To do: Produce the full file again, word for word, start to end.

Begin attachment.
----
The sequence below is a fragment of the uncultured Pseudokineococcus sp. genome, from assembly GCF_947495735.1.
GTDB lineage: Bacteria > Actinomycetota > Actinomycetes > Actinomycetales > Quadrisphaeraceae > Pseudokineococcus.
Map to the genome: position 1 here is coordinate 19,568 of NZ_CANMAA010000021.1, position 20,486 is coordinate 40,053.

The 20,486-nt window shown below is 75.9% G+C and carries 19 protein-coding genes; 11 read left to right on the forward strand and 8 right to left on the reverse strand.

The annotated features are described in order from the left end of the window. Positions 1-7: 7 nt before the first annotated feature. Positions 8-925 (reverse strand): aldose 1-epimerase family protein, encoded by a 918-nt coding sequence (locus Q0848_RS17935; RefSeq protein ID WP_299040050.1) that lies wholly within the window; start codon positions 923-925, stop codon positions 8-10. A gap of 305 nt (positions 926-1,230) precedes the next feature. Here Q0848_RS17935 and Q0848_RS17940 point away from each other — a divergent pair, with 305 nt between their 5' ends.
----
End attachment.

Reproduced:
The sequence below is a fragment of the uncultured Pseudokineococcus sp. genome, from assembly GCF_947495735.1.
GTDB lineage: Bacteria > Actinomycetota > Actinomycetes > Actinomycetales > Quadrisphaeraceae > Pseudokineococcus.
Map to the genome: position 1 here is coordinate 19,568 of NZ_CANMAA010000021.1, position 20,486 is coordinate 40,053.

The 20,486-nt window shown below is 75.9% G+C and carries 19 protein-coding genes; 11 read left to right on the forward strand and 8 right to left on the reverse strand.

The annotated features are described in order from the left end of the window. Positions 1-7: 7 nt before the first annotated feature. Positions 8-925 (reverse strand): aldose 1-epimerase family protein, encoded by a 918-nt coding sequence (locus Q0848_RS17935; RefSeq protein ID WP_299040050.1) that lies wholly within the window; start codon positions 923-925, stop codon positions 8-10. A gap of 305 nt (positions 926-1,230) precedes the next feature. Here Q0848_RS17935 and Q0848_RS17940 point away from each other — a divergent pair, with 305 nt between their 5' ends.